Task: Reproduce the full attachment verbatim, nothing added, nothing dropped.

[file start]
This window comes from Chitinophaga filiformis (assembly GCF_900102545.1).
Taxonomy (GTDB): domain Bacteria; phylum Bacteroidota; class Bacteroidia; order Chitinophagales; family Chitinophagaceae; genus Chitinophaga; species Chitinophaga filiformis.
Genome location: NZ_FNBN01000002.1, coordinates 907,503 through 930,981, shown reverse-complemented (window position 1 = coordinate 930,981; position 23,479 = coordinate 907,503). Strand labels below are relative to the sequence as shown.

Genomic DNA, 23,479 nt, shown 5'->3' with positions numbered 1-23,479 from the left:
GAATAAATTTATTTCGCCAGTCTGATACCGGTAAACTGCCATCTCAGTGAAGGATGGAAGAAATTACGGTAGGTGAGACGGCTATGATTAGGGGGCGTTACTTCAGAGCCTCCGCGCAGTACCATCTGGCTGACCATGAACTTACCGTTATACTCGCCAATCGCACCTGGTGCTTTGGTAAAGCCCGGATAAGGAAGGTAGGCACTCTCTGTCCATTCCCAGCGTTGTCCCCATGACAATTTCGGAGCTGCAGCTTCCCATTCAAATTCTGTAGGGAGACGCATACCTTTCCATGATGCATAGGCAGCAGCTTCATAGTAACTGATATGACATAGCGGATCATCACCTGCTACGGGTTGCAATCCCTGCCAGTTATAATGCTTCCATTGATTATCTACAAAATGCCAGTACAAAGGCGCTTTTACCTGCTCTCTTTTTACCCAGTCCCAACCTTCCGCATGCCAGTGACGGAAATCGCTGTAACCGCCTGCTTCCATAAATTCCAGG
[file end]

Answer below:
This window comes from Chitinophaga filiformis (assembly GCF_900102545.1).
Taxonomy (GTDB): domain Bacteria; phylum Bacteroidota; class Bacteroidia; order Chitinophagales; family Chitinophagaceae; genus Chitinophaga; species Chitinophaga filiformis.
Genome location: NZ_FNBN01000002.1, coordinates 907,503 through 930,981, shown reverse-complemented (window position 1 = coordinate 930,981; position 23,479 = coordinate 907,503). Strand labels below are relative to the sequence as shown.

Genomic DNA, 23,479 nt, shown 5'->3' with positions numbered 1-23,479 from the left:
GAATAAATTTATTTCGCCAGTCTGATACCGGTAAACTGCCATCTCAGTGAAGGATGGAAGAAATTACGGTAGGTGAGACGGCTATGATTAGGGGGCGTTACTTCAGAGCCTCCGCGCAGTACCATCTGGCTGACCATGAACTTACCGTTATACTCGCCAATCGCACCTGGTGCTTTGGTAAAGCCCGGATAAGGAAGGTAGGCACTCTCTGTCCATTCCCAGCGTTGTCCCCATGACAATTTCGGAGCTGCAGCTTCCCATTCAAATTCTGTAGGGAGACGCATACCTTTCCATGATGCATAGGCAGCAGCTTCATAGTAACTGATATGACATAGCGGATCATCACCTGCTACGGGTTGCAATCCCTGCCAGTTATAATGCTTCCATTGATTATCTACAAAATGCCAGTACAAAGGCGCTTTTACCTGCTCTCTTTTTACCCAGTCCCAACCTTCCGCATGCCAGTGACGGAAATCGCTGTAACCGCCTGCTTCCATAAATTCCAGG